Dusk fell in as I neared the end of my drive into West Virginia. Large industrial harvesters crawled over the soybean-covered hills, piercing the dark with their headlights and trailing wide clouds of brown dust that settled in the hollows.
Here, I met a new exotic agricultural pest, the brown marmorated stink bug. This insect likely hitched a ride to the U.S. from China or Japan, where it feeds on numerous fruits and legumes (e.g. soybeans!). This new stink bug has established itself throughout the Mid-Atlantic and Pacific Northwest, where it's introduced itself to the locals by forcing its way into their homes as the weather cools (like its obnoxious brother, the box elder bug). When alarmed (or smashed), these creatures release a scent that's been compared to rancid almonds.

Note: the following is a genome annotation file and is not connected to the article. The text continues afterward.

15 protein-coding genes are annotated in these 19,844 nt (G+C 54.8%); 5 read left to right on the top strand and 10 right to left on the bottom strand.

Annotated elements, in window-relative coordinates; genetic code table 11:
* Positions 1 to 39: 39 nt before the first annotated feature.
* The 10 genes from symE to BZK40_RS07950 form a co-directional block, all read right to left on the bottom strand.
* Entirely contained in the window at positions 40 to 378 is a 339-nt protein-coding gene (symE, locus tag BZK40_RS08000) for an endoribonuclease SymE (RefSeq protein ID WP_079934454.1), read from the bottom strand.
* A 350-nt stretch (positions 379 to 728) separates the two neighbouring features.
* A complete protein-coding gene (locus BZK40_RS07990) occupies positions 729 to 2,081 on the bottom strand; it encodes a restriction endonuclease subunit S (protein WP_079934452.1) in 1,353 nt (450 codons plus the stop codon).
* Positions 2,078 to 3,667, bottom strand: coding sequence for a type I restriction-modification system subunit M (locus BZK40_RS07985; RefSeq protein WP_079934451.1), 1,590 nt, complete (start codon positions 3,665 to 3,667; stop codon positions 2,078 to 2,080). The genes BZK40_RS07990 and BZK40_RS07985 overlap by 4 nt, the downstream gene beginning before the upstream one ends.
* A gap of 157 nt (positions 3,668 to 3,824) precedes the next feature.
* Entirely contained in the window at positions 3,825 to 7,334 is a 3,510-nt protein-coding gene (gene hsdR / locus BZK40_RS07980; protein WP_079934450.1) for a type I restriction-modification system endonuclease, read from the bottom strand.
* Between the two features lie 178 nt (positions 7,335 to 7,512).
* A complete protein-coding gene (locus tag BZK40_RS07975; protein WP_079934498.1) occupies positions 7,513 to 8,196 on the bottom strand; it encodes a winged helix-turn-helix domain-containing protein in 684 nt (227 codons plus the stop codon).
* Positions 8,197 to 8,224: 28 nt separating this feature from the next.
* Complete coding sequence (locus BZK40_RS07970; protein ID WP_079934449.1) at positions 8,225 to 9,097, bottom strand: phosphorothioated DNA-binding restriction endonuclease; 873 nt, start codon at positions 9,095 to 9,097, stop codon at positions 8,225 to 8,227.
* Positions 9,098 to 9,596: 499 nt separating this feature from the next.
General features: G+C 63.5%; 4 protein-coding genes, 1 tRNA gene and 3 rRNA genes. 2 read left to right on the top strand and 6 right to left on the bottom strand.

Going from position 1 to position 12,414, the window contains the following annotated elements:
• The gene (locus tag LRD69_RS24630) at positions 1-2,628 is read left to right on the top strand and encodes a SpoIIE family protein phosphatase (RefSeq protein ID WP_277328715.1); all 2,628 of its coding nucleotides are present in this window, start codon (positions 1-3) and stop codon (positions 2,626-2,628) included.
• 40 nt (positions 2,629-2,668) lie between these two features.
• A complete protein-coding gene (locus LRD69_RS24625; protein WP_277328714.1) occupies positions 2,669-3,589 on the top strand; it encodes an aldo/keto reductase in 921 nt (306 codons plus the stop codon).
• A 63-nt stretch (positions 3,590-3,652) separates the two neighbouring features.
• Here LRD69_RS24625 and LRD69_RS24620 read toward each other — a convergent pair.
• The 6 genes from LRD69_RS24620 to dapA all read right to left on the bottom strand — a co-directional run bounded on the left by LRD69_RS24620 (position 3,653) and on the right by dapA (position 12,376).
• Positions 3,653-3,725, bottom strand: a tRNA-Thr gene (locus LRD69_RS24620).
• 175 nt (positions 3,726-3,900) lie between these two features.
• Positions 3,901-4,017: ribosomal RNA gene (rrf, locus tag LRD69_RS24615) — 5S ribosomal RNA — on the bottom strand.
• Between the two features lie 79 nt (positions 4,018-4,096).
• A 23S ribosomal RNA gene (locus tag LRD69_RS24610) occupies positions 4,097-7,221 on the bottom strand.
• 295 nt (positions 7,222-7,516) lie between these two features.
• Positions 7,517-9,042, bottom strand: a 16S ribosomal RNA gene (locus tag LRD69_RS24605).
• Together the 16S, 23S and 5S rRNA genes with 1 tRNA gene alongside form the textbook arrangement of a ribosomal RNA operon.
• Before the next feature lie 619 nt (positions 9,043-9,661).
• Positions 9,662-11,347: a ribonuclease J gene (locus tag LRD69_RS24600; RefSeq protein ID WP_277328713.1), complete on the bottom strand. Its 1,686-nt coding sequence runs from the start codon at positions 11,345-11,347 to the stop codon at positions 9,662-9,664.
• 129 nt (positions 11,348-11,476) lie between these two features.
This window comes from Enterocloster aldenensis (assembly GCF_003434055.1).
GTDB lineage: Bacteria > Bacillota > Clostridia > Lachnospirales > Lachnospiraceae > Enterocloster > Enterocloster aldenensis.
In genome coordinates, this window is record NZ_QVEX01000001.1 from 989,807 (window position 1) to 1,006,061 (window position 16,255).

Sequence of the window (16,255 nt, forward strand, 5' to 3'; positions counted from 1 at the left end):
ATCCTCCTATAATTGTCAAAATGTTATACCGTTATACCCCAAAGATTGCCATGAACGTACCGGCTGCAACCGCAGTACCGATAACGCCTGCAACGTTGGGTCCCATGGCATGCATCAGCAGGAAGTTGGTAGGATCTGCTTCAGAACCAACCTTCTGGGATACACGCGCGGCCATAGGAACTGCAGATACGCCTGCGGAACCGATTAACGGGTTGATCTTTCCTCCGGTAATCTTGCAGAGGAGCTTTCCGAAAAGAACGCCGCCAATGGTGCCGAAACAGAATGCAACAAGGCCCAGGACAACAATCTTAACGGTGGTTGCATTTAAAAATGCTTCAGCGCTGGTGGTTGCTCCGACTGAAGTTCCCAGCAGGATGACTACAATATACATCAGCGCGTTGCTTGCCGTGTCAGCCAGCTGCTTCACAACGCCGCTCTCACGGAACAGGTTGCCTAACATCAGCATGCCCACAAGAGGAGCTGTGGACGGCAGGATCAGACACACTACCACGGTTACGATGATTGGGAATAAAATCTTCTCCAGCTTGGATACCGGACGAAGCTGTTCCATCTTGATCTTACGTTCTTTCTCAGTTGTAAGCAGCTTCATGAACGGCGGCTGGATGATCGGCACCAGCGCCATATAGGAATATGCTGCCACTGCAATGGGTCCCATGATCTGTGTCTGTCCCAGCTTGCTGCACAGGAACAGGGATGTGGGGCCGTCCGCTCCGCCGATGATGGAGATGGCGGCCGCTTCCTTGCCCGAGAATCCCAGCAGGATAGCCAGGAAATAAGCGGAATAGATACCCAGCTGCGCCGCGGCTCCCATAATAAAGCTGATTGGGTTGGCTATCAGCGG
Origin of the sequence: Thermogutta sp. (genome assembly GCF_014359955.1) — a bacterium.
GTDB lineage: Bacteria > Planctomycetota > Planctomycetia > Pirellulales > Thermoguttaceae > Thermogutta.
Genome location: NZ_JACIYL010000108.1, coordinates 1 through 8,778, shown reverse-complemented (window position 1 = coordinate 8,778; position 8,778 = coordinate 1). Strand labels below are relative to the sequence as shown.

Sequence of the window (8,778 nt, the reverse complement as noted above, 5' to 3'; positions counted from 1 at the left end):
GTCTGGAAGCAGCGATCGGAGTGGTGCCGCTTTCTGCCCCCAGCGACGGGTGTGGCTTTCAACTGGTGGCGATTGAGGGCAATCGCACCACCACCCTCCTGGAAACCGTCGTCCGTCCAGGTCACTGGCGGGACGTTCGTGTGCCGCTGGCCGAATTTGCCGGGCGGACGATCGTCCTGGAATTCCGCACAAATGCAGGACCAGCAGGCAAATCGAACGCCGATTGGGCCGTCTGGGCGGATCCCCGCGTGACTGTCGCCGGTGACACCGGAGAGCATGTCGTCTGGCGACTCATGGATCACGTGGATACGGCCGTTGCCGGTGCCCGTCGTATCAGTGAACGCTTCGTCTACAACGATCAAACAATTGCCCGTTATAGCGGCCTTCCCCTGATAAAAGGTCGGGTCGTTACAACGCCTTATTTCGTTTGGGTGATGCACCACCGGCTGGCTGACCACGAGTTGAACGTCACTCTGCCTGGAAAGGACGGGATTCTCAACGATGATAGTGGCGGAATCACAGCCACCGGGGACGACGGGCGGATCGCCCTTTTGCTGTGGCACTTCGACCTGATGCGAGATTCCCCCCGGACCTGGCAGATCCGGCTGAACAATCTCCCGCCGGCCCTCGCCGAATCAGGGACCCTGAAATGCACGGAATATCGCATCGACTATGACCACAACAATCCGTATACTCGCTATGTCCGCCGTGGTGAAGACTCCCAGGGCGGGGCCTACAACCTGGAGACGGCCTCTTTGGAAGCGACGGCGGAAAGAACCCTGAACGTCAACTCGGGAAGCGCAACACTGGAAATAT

Apparently, smashing one may be enough to make a room temporarily uninhabitable AND attracts more stink bugs (which are simply trying to aggregate in a good hibernating spot in the first place).
"Marmorated," by the way, supposedly means "Having a marbled or streaked appearance."